Distributed ledger technology or DLT continues to have an evolving impact on alternative finance. The oldest example of double-entry bookkeeping can be traced back to Franciscan Friar Luca Pacioli in1494. Luca Pacioli is an Italian mathematician who is called “the father of accounting and bookkeeping” in Europe. He was the first person to publish work using the double-entry system of book-keeping which allowed for reliable documentation of both creditor and debtor in a standardised manner. The white paper on Bitcoin by the mysterious Satoshi Nakamoto in 2008 was similarly revolutionary in establishing a cryptocurrency that seeks to solve the double spending problem intrinsic in a currency based on software without the need of a trusted authority or central server. Nakamoto created a ledger that is distributed via a peer-to-peer network which records transactions by way of blocks. Each block is validated by different node computers in the network through solving cryptographic mathematical puzzles, at which time a new block with a new cryptographic hash, timestamp, and data would be added to the chain which is transparent to all users. Data on the block is immutable and effectively cannot be altered unless all prior blocks in the chain are altered by consensus or agreement of the network majority. Blockchain is the underlying technology behind cryptocurrencies that have expanded dramatically beyond Bitcoin. In this way, this technology has created a new form of digital asset as well as a new alternative finance method to raise capital for new projects, with the so-called crypto exchanges turning into new forms of online capital marketplaces. In addition, blockchain technology could form the basis of new capital markets infrastructure. NASDAQ is using blockchain technologies to secure record keeping of ownership of private companies and transfers. In December 2017, Australia’s ASX announced that it would replace its stock exchange registry, settlement and clearing system with blockchain technology. An even more ambitious use of blockchain technology could be the creation of decentralized autonomous organization (DAO), fully automated business entity (FAB), or distributed autonomous corporation/company (DAC). DAO, FAB, and DAC are different names for the same concept. DAOs are companies that are self governed organizations that allow for automatic execution upon specific conditions via smart contracts, with innovative governance mechanisms based on open-source software that is on the computers of the stakeholders. Even though this is far fetched, if implemented to its fullest extent, DAOs and its efforts to disintermediate could impact not only the venture capital market but also the very concept of the joint stock company and even some functions of government.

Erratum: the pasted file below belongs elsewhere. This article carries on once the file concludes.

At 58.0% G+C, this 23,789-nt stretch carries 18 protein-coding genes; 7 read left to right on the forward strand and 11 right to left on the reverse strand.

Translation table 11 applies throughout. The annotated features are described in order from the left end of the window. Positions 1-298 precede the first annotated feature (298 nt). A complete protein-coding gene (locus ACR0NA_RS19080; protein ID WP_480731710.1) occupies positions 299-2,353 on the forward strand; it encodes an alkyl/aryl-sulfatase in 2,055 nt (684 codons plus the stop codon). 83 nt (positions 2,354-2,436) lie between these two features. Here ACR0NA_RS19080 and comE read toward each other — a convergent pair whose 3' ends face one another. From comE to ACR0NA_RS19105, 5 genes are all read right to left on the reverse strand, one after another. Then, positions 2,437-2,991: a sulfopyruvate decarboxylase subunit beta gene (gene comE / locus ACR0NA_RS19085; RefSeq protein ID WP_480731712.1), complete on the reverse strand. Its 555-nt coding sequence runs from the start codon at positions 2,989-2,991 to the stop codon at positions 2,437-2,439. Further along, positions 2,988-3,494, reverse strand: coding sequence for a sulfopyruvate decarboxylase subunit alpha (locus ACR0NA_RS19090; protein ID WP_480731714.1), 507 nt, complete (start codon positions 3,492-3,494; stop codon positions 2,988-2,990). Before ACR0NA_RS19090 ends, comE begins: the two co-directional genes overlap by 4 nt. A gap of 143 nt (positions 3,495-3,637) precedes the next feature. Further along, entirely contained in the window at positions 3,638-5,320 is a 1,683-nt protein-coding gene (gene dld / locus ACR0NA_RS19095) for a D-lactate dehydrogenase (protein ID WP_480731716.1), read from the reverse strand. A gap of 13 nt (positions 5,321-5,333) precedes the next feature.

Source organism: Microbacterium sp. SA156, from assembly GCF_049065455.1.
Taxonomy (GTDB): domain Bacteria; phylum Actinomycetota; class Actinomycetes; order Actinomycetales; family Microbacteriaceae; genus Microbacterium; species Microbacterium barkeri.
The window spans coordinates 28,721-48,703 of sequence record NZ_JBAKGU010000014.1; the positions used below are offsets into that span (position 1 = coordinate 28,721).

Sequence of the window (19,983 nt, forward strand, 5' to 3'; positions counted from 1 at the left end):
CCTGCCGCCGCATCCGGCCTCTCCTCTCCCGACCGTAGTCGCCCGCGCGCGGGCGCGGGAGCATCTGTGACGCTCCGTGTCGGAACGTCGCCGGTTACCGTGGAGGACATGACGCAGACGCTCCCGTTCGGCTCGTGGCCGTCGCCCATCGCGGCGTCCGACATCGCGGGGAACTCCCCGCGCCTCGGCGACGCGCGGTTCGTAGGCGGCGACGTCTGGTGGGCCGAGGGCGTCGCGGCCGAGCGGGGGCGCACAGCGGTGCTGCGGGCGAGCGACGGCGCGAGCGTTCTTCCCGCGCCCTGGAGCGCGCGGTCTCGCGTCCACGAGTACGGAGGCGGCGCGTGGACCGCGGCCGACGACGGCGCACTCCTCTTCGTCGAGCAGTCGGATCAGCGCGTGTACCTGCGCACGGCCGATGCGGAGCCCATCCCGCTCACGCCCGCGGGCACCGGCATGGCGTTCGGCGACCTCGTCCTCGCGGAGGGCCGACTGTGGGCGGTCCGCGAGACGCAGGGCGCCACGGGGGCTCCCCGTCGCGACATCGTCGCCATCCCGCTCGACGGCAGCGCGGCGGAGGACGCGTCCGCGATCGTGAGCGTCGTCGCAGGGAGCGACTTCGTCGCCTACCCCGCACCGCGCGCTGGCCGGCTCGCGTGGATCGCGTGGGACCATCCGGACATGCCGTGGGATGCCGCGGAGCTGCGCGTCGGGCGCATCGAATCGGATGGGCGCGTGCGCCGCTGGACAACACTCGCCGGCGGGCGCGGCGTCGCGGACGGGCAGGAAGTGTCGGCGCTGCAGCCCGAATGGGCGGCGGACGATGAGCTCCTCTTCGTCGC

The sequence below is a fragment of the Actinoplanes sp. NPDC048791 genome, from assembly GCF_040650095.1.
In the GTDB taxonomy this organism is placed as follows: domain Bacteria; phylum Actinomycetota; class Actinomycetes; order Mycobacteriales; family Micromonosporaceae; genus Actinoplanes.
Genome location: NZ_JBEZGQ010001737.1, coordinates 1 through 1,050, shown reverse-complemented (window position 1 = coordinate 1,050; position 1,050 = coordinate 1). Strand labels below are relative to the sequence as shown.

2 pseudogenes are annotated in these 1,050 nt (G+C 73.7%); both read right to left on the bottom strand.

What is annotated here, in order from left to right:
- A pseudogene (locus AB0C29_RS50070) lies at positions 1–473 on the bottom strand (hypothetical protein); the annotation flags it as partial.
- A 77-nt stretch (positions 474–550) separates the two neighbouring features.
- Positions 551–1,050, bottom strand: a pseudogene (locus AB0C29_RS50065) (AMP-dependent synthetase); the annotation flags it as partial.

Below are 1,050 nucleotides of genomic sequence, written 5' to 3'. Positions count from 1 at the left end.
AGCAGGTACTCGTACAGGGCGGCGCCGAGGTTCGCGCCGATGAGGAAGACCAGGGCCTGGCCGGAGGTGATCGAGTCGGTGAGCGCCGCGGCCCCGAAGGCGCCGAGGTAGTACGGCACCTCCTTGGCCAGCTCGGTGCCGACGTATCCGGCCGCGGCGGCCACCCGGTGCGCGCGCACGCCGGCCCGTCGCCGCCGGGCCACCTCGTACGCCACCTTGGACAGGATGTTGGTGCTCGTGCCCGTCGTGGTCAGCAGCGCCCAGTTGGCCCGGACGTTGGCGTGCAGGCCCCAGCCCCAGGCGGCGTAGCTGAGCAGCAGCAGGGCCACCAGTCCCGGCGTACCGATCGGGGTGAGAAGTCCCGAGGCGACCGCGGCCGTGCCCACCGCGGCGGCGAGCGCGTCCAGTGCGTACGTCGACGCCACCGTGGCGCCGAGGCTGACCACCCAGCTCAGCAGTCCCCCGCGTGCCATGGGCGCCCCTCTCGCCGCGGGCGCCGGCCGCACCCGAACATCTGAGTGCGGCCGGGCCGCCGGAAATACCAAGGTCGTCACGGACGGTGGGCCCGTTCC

The concept of intelligent human-like machines was mentioned in old Greek myths of Hephaestus, the blacksmith who manufactured mechanical servants, and the bronze man Talos who incorporated the idea of intelligent robots. The term artificial intelligence was coined at the now famous Dartmouth summer research workshop in 1955. For AI, there are two broad types, the narrow or weak AI that relates to algorithm performing specific tasks, and the general or strong AI that reflect broader human intelligence and decision-making. Also, there are different strands within AI, including Natural Language Processing or NLP which relates to language, and Machine Learning where systems learn from experience by being trained with data as opposed to being rules-based. There are many techniques within Machine Learning, including neural networks which comprise from nodes of weighted interconnected ideas inspired by the human brain, and deep learning, which refers to algorithms based on neural networks arranged in deep layers. Computer vision for image recognition is a good example of machine learning. AI blossomed due to a sequence of events that made both Fortune and Forbes name 2017 the year of AI. First, instead of expensive large supercomputers required for the AI algorithmic processing, researchers started using relatively cheap graphical processing units or GPUs originally developed for video games with increased computational power when used in parallel. Second, data storage cost continues to fall while data is being gathered at alarming rates through online activity and connected devices, thereby allowing for more structured and unstructured data to be gathered, stored, and used to train the machines. Third, most major cloud companies, such as Amazon’s AWS, Google Cloud, Microsoft’s Azure, IBM Cloud and Alibaba’s Aliyun incorporate AI into their services, often including machine learning frameworks on some open source basis to allow their clients to experiment and incorporate into their operations. For example, AI is rapidly changing Alternative Finance user interfaces, from facial and voice recognition to biometric identity management to chatbots that can provide personalised recommendations. Algorithmic matching of needs, pricing, and predictive analytics are also being used. AI also allows some alternative finance companies to create new business models that focus on analytics of the customer data rather than building platforms to provide financial fund flow. For example, some Chinese companies which started primarily as P2P lending companies have pivoted to provide credit analysis and scoring that serve the marketplace lending conducted by institutional investors and lenders.
These technologies are why the FinTech industry is one of the most exciting industries to follow for the next few years.
Article Prepared by Ollala Corp